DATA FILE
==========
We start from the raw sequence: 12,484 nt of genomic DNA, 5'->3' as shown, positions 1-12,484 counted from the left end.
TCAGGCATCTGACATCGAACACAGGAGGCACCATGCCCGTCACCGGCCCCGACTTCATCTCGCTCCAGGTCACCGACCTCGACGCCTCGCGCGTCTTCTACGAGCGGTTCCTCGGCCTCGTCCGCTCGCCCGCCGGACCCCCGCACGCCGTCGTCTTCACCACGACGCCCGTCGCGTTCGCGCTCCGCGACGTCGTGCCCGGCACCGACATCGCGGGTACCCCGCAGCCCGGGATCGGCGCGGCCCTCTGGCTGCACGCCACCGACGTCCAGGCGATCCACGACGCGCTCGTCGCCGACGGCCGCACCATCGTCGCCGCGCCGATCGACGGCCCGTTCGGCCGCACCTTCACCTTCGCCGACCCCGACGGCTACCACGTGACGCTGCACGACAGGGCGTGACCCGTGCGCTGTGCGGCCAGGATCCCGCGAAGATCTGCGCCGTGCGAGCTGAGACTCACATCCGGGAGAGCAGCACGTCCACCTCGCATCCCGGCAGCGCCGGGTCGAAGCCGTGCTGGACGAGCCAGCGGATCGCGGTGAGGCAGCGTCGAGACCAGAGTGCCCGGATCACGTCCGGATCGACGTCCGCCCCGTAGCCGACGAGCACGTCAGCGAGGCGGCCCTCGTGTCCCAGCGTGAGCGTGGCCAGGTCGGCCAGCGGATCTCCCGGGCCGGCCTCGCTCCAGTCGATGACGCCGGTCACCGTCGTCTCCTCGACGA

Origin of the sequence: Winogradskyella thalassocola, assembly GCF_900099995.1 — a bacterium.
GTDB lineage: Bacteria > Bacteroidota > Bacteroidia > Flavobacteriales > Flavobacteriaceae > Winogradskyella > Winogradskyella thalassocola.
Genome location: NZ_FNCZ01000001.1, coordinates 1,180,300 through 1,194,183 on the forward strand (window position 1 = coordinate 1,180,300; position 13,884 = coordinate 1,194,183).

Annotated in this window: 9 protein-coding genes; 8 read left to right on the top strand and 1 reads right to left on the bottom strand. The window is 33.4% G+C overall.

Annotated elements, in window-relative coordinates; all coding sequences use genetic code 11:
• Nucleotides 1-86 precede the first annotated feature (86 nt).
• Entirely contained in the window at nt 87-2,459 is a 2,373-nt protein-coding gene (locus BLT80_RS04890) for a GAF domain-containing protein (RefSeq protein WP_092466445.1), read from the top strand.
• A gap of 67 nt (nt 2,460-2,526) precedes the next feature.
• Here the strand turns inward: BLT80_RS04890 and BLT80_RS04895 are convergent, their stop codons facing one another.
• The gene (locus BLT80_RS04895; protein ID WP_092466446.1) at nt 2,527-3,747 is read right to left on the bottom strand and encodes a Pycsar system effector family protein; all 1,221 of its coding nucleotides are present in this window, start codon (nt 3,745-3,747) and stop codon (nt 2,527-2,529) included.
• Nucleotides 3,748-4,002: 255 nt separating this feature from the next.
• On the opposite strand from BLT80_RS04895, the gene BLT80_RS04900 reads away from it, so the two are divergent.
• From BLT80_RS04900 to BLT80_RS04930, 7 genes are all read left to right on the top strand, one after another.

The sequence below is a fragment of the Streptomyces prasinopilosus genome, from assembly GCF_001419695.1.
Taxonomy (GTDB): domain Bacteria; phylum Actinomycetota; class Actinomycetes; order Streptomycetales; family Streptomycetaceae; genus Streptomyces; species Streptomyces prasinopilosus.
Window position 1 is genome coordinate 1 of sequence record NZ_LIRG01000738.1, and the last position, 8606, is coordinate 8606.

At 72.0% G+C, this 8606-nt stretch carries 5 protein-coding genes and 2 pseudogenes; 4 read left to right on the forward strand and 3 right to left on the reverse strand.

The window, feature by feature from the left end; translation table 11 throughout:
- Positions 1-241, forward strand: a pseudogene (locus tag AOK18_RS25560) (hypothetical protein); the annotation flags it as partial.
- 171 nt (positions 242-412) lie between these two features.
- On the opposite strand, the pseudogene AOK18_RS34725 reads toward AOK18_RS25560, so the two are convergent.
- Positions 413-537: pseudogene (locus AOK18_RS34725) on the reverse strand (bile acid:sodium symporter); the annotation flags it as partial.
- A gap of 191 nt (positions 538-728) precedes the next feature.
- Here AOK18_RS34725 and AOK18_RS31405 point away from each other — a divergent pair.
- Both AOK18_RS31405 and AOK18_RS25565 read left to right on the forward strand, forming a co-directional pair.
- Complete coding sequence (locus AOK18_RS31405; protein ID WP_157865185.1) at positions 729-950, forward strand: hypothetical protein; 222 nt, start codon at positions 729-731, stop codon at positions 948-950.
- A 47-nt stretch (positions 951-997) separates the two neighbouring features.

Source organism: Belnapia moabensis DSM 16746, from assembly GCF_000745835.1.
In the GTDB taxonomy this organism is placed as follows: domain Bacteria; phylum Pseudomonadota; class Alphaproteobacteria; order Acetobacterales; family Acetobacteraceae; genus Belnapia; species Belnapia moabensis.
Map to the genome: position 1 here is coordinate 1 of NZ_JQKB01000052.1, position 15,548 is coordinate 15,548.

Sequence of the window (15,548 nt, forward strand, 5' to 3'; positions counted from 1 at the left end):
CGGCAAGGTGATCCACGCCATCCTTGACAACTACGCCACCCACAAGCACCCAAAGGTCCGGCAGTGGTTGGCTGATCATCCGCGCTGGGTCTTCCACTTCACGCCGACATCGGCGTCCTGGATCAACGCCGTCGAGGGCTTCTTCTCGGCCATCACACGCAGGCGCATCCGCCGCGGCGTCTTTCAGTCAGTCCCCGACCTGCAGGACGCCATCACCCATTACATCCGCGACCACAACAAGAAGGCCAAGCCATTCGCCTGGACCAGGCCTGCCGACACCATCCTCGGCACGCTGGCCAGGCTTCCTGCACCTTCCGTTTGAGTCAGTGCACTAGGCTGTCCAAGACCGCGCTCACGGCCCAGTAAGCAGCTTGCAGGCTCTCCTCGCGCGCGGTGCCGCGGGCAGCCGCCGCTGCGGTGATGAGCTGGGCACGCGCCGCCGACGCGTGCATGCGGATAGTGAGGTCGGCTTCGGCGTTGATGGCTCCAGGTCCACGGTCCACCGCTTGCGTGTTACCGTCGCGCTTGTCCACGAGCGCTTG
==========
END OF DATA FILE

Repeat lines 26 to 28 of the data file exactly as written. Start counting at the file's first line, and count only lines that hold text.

- Here AOK18_RS34725 and AOK18_RS31405 point away from each other — a divergent pair.
- Both AOK18_RS31405 and AOK18_RS25565 read left to right on the forward strand, forming a co-directional pair.
- Complete coding sequence (locus AOK18_RS31405; protein ID WP_157865185.1) at positions 729-950, forward strand: hypothetical protein; 222 nt, start codon at positions 729-731, stop codon at positions 948-950.